I did not have the viewfinder for this test so instead relied upon the rear LCD screen, which is a touch-sensitive, 3in, 1.04-million-dot unit. Given the diminutive size of the Canon EOS M6, it surprised me to naturally desire a viewfinder when using the camera, but that is not to suggest the LCD touchscreen is lacking.

For a significant part of the test I was shooting in bright sunshine. In such conditions, the default setting of the LCD touchscreen is not quite bright enough to see clearly, but once the brightness was manually cranked up to its brightest setting, visibility is fine.

The touchscreen tilts which is of course useful for viewing from low and high angles. Combine that with the touch focus and touch shutter functionality, the screen becomes a truly integral part of operating the camera. For selfie-shooters the screen flips 180° and is viewed above the camera. I took one or two pictures in this mode, for the sake of the test and nothing else, honestly!

Those likely to use both an optional external flash and viewfinder will have to choose between one of the two, because both require the same hotshoe port. 

Canon EOS M6
Rear of the Canon EOS M6

Focusing wise, the autofocus of the Canon EOS M6 is snappy without quite matching the best cameras at this price point. Adjust focus between a subject in the foreground and the background and one can see the focus transition - so it’s not lightning fast. There is a bit of hunting in particularly low contrast light, which is to be expected.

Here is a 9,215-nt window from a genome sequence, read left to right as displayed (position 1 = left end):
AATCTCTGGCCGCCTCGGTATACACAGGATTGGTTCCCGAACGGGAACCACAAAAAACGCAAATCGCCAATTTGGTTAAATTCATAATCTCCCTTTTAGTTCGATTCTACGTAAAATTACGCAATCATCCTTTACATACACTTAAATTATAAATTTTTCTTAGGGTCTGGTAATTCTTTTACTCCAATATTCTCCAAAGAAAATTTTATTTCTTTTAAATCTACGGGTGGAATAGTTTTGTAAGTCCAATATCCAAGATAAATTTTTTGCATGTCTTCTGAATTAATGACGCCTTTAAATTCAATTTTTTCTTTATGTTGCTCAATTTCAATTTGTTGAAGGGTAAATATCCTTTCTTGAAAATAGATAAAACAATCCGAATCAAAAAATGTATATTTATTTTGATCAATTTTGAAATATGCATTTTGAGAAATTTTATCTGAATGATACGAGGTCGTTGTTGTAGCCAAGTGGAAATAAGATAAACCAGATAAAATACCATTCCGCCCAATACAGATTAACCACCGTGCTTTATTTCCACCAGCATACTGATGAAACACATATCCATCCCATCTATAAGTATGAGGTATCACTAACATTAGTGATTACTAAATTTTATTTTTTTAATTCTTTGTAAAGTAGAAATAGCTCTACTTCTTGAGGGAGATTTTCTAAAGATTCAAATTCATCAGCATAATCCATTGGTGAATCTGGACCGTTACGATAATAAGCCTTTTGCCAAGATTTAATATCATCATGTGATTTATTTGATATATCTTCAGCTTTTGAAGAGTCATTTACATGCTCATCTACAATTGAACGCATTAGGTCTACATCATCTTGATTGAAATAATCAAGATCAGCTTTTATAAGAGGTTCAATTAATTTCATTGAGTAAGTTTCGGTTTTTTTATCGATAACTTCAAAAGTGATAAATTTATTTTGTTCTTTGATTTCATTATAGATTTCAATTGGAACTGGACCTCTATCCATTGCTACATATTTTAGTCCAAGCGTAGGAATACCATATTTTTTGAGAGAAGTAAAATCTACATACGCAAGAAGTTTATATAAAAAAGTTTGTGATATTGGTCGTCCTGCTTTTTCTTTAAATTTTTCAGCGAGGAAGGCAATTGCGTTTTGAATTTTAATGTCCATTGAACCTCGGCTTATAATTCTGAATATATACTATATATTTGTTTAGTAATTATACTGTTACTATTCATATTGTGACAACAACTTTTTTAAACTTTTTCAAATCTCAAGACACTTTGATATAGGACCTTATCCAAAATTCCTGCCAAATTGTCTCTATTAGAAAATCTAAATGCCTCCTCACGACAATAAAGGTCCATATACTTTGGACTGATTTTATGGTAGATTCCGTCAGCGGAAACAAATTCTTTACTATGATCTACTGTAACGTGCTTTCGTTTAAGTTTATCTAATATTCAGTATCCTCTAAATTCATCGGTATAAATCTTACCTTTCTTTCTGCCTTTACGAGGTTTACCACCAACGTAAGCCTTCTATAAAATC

For more static subjects, the autofocus on the EOS M6 works well, but those interested in fast moving subjects may find a few missed shots. Autofocusing for video is on the whole very smooth.

I was particularly keen to use the 22mm f/2 (35mm effective) lens because I like to take a lot of street and reportage photos and that is my go to focal length. With the lens attached, the EOS M6 looks like it could accommodate street photographers, but does its handling cut it as a serious alternative to cameras such as the Fuji-X100 series? 

Well, start up time is not quite as immediate as I would like and unfortunately there is no option for a silent electronic shutter. Shutter noise is rather obvious, so it’s hard to shoot quietly. For me that is not a problem because I like to interact with subjects, but it may be a sticking point for others.

I found the touchscreen to be helpful for street photography. Not only does touch focus and touch shutter improve your chances of getting a sharp shot, but the tilt function of the screen enables a modern recreation of the waist-level finder, shooting from the hip method, which can be less intrusive to a passersby. So all in all, the camera isn’t quite geared for street photos, but is definitely workable! 

Canon EOS M6
Top of the Canon EOS M6